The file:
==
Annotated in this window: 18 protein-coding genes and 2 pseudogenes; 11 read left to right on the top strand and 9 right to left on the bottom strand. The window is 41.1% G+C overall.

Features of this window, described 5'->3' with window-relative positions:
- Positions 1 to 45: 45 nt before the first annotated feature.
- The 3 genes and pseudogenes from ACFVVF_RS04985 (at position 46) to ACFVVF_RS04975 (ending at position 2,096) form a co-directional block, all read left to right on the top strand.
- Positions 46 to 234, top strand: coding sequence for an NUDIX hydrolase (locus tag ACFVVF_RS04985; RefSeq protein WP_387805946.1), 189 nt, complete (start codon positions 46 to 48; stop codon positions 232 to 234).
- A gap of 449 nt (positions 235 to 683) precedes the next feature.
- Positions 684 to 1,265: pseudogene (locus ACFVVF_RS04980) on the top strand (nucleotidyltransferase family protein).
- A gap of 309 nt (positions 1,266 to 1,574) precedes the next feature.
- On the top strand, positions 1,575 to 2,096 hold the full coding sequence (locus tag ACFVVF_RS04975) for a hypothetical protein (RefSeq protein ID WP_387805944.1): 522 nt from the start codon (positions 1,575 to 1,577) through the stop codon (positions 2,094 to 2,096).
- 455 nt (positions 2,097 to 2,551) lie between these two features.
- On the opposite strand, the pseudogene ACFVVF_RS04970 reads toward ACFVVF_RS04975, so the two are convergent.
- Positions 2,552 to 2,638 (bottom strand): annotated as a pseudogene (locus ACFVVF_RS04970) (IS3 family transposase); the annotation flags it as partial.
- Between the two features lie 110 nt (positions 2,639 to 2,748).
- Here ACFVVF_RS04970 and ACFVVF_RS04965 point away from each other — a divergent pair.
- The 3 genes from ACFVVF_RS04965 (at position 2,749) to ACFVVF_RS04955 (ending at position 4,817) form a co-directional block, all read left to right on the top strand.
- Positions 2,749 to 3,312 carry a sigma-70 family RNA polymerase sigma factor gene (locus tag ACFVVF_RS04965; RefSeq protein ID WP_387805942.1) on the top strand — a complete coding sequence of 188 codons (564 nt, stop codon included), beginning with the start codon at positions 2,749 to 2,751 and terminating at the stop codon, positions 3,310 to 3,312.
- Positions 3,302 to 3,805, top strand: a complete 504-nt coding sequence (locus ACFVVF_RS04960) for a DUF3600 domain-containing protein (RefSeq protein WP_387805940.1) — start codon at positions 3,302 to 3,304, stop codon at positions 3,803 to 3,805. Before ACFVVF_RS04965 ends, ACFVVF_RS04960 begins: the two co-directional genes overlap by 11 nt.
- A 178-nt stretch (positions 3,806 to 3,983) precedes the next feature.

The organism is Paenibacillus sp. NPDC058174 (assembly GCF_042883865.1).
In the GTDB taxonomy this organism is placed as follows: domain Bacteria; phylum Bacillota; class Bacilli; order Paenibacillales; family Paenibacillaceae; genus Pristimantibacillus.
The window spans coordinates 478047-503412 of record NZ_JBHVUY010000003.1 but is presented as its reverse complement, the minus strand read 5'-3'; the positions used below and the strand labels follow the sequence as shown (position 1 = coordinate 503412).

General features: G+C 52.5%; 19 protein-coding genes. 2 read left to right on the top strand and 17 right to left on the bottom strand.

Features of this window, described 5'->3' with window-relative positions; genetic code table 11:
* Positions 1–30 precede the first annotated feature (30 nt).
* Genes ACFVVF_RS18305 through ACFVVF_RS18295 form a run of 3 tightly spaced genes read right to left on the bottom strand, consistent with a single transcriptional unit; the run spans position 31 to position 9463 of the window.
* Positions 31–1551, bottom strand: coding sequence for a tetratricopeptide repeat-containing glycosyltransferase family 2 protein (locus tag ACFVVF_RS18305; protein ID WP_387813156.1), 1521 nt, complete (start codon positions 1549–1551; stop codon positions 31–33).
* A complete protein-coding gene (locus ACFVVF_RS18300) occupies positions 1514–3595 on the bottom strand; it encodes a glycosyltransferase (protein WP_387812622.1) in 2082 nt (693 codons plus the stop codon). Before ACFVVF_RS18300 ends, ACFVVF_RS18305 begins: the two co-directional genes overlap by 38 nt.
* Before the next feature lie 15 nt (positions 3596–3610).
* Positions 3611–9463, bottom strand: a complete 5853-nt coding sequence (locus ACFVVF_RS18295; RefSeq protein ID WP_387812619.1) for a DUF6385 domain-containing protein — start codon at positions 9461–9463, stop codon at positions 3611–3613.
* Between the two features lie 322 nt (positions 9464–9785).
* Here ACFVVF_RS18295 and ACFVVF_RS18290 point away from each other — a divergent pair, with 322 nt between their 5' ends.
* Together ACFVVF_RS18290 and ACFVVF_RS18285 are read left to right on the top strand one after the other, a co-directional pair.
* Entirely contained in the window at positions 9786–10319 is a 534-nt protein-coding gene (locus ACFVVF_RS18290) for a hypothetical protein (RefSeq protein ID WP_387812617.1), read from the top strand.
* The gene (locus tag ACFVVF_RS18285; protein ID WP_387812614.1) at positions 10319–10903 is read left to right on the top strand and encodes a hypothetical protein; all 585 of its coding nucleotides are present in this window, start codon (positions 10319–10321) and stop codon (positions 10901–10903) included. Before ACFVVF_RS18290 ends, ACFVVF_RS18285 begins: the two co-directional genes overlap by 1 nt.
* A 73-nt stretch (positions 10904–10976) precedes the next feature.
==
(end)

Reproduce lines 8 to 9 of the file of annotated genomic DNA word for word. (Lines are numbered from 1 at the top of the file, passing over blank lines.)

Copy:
- A gap of 309 nt (positions 1,266 to 1,574) precedes the next feature.
- On the top strand, positions 1,575 to 2,096 hold the full coding sequence (locus tag ACFVVF_RS04975) for a hypothetical protein (RefSeq protein ID WP_387805944.1): 522 nt from the start codon (positions 1,575 to 1,577) through the stop codon (positions 2,094 to 2,096).